Accordingly, Bastards who want to live for a while near a base crawling with expert players have to keep their heads down and restrict themselves to deploying inventories - lots of inventories, because the bad guys will find and kill them - missiling sensors and turrets, and sneakily zapping the odd deployable. And absolutely not doing things like hopefully solo-missiling the tank in which the enemy flag carrier's sitting during a flag deadlock.
If a friendly Havoc full of heavies is coming in, then by all means pop your head up and make a huge nuisance of yourself, even if the enemy's the Harlem Globetrotters of the Tribes 2 world. Any bad guy who then spends the next 30 seconds joining the Smack The Bastard Down Square Dance won't be helping the rest of their team fight off the sudden infestation of airborne heavies.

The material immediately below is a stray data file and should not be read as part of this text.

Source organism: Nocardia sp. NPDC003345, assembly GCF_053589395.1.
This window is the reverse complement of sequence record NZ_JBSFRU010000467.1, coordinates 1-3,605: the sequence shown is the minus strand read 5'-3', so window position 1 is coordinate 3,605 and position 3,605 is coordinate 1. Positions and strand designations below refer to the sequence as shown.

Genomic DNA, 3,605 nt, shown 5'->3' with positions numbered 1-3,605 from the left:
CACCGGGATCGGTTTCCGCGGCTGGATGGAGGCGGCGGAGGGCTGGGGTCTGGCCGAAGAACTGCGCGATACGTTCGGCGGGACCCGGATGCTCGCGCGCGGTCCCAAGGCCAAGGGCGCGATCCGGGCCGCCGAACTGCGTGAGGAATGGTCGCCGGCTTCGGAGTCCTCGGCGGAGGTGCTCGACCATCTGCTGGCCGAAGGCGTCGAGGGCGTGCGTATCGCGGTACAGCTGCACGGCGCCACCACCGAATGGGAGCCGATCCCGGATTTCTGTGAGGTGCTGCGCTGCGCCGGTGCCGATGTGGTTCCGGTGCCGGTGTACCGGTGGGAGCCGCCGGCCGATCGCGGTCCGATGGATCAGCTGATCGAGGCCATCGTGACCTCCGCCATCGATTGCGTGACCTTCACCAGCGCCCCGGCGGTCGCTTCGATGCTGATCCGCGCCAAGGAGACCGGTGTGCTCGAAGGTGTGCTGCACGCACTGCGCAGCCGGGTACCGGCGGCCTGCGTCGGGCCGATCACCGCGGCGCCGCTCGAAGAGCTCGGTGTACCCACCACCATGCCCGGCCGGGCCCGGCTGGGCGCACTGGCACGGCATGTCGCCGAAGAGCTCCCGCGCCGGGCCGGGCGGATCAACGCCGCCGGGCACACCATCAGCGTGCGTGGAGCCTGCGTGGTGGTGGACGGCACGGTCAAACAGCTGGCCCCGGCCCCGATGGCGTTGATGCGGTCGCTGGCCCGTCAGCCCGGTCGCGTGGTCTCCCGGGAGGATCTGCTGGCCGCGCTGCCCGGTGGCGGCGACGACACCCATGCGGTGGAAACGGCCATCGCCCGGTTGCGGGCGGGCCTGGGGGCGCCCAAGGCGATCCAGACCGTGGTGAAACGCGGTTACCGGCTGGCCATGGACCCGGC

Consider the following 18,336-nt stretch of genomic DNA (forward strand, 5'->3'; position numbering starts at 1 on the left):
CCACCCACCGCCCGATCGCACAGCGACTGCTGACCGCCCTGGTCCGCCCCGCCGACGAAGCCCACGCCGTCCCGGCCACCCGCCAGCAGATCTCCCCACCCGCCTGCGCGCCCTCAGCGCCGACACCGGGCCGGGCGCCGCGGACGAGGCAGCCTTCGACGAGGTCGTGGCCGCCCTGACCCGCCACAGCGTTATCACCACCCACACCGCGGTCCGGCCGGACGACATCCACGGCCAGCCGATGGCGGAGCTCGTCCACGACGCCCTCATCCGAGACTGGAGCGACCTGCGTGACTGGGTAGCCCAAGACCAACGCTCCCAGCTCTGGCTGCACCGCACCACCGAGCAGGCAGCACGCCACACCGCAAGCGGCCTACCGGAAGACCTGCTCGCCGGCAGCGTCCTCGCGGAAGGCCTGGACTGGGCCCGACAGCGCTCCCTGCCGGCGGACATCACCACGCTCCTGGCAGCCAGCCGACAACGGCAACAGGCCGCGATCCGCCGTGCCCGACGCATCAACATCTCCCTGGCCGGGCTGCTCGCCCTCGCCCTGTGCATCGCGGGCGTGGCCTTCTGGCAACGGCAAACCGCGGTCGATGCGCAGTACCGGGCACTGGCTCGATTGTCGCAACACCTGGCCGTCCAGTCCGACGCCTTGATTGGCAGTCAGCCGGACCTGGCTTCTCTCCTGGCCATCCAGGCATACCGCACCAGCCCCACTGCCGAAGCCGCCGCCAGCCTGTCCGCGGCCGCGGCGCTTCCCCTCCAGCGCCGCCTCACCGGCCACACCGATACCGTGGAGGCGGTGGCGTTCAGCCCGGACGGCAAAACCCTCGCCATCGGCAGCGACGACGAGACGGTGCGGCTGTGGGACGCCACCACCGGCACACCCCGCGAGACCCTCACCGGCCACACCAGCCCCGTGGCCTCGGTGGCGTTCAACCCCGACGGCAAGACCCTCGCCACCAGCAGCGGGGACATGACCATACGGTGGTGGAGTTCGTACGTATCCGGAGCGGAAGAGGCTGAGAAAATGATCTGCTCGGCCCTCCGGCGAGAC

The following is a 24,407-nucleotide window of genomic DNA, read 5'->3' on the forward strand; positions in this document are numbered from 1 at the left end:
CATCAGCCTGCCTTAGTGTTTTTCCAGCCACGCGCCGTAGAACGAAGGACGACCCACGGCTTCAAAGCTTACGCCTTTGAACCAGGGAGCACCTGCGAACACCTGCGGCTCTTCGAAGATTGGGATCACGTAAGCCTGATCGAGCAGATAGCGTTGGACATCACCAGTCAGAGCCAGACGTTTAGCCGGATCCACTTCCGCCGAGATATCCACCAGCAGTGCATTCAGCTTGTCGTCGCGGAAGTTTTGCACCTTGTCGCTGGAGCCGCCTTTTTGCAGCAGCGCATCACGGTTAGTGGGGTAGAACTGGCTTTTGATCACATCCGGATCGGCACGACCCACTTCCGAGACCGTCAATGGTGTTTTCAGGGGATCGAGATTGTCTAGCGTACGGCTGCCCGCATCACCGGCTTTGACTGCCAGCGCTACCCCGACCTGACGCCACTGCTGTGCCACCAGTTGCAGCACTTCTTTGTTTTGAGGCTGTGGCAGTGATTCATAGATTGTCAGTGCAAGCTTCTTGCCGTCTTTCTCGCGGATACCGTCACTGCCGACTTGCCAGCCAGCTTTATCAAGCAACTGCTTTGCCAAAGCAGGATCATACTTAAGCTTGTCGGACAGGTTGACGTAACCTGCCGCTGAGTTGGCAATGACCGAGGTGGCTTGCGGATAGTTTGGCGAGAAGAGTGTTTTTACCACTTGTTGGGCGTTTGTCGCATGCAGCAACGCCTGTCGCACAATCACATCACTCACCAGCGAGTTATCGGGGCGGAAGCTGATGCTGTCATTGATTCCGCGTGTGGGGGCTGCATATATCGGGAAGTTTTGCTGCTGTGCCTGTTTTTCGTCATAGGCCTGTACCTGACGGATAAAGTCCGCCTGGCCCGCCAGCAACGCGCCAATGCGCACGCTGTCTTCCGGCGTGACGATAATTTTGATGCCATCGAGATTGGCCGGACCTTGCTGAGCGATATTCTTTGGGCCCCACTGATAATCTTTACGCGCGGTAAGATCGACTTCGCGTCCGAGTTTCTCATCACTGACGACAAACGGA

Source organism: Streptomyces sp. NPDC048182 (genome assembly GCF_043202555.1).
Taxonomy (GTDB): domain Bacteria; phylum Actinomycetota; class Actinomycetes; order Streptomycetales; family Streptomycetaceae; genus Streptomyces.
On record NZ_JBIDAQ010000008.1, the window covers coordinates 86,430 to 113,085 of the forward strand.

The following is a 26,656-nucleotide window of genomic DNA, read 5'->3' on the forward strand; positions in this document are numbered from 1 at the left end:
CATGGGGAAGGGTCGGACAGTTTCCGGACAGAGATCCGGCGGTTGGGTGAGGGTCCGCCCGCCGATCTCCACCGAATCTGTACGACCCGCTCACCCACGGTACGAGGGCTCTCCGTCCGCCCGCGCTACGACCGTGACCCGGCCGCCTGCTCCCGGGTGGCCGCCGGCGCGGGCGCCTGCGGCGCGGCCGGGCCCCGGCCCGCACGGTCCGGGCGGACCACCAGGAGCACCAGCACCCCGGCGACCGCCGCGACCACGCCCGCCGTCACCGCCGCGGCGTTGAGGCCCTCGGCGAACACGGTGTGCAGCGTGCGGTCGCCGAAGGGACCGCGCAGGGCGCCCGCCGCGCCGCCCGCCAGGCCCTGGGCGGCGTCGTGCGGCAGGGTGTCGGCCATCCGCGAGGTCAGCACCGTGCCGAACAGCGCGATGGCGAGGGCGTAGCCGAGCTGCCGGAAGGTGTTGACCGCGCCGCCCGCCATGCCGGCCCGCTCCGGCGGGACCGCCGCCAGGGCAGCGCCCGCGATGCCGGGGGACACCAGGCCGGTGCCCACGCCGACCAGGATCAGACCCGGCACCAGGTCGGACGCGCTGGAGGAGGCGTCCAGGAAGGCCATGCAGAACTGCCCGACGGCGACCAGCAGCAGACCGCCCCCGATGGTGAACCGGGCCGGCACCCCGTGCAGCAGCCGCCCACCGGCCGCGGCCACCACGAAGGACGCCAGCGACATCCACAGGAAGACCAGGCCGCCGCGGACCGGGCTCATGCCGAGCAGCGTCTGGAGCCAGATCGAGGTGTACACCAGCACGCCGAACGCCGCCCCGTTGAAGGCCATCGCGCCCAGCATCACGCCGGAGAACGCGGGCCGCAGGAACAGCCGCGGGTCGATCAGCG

But unless your death can mean something, don't invite it.
Annoying Bastards should not become so focussed on their chosen role in life that they never do anything else. If stuff needs fixing all over your base, fix it. If someone needs a bombardier, go and do it, provided you've got the minimal skillz required to actually (a) drop bombs and not just warm up the landscape with the belly gun and (b) drop bombs when the red doohickey's near something worth bombing.
Similarly, if you see a Jericho getting mobbed by bad guys, what the heck. Pick your Plasma-Disc-Chaingun-Missile-Mortar-On-A-Sesame-Seed-Bun heavy loadout and be Mister D-FENS for a while.
And, of course, if the flag runner passes by, do everything in your power to keep him trucking. If you've got an ELF gun, use it to suck the people chasing him down onto the ground. Shoot at 'em with your chaingun and hope they decide to fight you rather than keep chasing. Unzip your pants and show 'em what you've got. Anything. When the game is Capture The Flag, flag-capturing takes precedence over everything else, including whatever diabolical plans you happen to have on the boil.